This page includes fun educational videos from our partners to watch on your own schedule. Looking for a recording of an online class? Click here. Click here to go back to the main 2020 virtual water festival page.
Videos included on this page:
- Watershed exploration
- Exploring macroinvertebrates and water quality
- Rainfall simulator
- How do fish get mercury?
- Stormwater floodplain model
- When I grow up, I want to be…
Cedar Creek Ecosystem Science Reserve, University of Minnesota – Holle Despen, Naturalist and Caitlin Potter, Education Coordinator
Why is water so important? How does water move through the land? How does water impact the land, and vice versa? Using thought questions and physical models, we will begin with the big picture – the water cycle and watersheds – and then focus in on rivers and streams, considering how water movement changes the land and impacts people as it flows. We’ll also briefly discuss how man-made pollution fits into the landscape-level picture of a watershed. Implementation plan and basic worksheet accompany this 15 min video.
Exploring macroinvertebrates and water quality
Cedar Creek Ecosystem Science Reserve, University of Minnesota – Megan Lauzon, Naturalist and Caitlin Potter, Education Coordinator
In the Land of 10,000 Lakes, clean water is a central part of the culture of Minnesota! What IS clean water though? Scientists can measure all sorts of things about water that help them figure out whether an aquatic system is healthy or not. One thing they measure is macroinvertebrates (the small critters that live in the water) and plant debris can actually tell us a lot about the health of a system! In this series of videos, Cedar Creek naturalist Megan will walk viewers through the entire process of macroinvertebrate sampling, from selecting a collection location and scooping for macros to sorting and identifying what you find using a dichotomous key. Four different implementation plans with associated student worksheets are provided so that teachers can focus their exploration on one of several grade-level standards. If classrooms are not able to collect macros on their own, teachers are encouraged to do a basic collection and then allow students to sort and identify either in-person or over video in a virtual classroom.
Click here to be brought to a Google Drive with teacher or parent/guardian instructions, worksheets, and identification resources. The videos are also available in the Google Drive, but it is recommended to watch them here instead. (Video lengths range from 4 to 8 minutes).
Land/ground cover and soil have a significant effect on rainwater run off – how much, if any, soil erosion, and how much rainwater infiltrates (soaks) into groundwater. Sediment is the number one source of water quality contamination nation-wide. Using a rainfall simulator to mimic a rainfall event, we will demonstrate how changes in land/soil cover effect soil erosion, sediment in stormwater runoff, and groundwater recharge.
Watch the video here! (Length: 26:33)
How do fish get mercury?
Learn the sources of mercury, how it gets into our lakes and rivers. You’ll understand how fish get mercury. Then, see a list of products that use mercury (U.S. Environmental Protection Agency).
- How Does Mercury Get Into Fish? (Length: 3:22)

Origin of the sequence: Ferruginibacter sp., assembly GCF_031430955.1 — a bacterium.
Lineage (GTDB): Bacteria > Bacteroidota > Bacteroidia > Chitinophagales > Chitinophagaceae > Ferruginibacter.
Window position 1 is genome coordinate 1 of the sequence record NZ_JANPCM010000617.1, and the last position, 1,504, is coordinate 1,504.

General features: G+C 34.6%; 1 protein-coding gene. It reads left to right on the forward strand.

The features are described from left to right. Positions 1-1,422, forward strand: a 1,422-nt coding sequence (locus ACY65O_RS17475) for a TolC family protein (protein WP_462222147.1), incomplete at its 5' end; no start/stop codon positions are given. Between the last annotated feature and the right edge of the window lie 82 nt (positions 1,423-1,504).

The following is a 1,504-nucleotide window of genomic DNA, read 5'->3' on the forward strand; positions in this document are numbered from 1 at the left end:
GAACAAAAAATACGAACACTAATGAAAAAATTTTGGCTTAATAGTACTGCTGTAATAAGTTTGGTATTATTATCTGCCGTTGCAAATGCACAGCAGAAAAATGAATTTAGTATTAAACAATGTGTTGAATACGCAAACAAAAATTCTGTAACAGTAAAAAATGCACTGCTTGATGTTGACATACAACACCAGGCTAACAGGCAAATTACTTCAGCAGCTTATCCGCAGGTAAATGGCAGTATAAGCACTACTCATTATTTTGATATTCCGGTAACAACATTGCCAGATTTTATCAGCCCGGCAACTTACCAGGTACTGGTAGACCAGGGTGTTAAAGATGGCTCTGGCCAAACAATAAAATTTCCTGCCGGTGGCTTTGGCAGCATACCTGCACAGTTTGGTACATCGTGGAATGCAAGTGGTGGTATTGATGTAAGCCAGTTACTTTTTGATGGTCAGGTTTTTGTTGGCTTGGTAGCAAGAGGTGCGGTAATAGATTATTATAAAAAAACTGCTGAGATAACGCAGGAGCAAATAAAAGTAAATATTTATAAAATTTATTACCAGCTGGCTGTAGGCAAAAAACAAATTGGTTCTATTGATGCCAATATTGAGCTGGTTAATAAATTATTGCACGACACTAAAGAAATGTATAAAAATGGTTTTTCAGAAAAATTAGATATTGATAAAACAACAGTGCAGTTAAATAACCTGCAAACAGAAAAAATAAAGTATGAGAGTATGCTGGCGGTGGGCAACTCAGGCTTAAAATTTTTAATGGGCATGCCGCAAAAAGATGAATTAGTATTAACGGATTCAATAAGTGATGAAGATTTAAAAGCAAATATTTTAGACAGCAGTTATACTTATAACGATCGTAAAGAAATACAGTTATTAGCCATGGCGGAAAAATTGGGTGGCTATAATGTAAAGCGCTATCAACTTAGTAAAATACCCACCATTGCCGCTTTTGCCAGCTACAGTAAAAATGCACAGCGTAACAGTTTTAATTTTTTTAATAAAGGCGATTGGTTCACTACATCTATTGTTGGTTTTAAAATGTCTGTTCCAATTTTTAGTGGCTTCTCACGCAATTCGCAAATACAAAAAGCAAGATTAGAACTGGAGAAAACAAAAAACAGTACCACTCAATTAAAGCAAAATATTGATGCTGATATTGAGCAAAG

- How Mercury Gets Into Fish – Hmong (Length: 5:03)
- Mercury in Seafood (Length: 2:43)
- What is Mercury Poisoning? (Length: 1:39)
Stormwater floodplain model
See the critical role of floodplains, retention ponds and wetlands in flood management – and the impact that unplanned development and human activity has on stormwater runoff and flooding.
- Our Lakeshore Connection (Length: 8:15)
- A Floodplain Model (Length: 5:24)
- This video uses the Ward Flood Plain Model
When I grow up, I want to be…
Have you ever wondered what you want to be when you grow up? Meet some amazing professionals who share their exciting career experiences and the paths they took to find their dream jobs! What is a hydrologist? Did you know that you can work in technology at the Department of Natural Resources? Discover some fun opportunities and perhaps an exciting future as a scientist, water specialist or someone who plays with computers, frogs and fish-OH MY! Start a conversation with the natural resource specialists by emailing your questions.
- Cha Thao, Environmental Resource Specialist; Ramsey County Parks and Recreation Department – Soil and Water Conservation
Do you love to be outside? So does Cha Thao, a dedicated Environmental Resource Specialist at Ramsey County Soil & Water Conservation, who loves his job. Find out what his job is about and how he got there. Watch the video here (Length: 5:52).
From college football player to protector of our water! Terrence Chastan-Davis introduces viewers to his job at the Rice Creek Watershed District and takes everyone with him into the field as he inspects active construction sites, wetlands, and stormwater ponds. Watch the video here (Length: 14:04).
Meet Bethany Ketchem, who works for the United States Forest Service. The Forest Service takes care of our nation’s trees and forests. Bethany’s job is a hydrologist- which means she thinks about water and how the work the Forest Service does may affect water. This video highlights why having big trees and logs in a stream is important to insects and fish and why we need to think carefully about how water flows under a road through a pipe called a culvert. Bethany loves being outside and working in a team to protect the water and all the things that live in the water. Watch the video here (Length: 7:25).
- Liz Samuel, IT Service Specialist; MNIT, MN Department of Natural Resources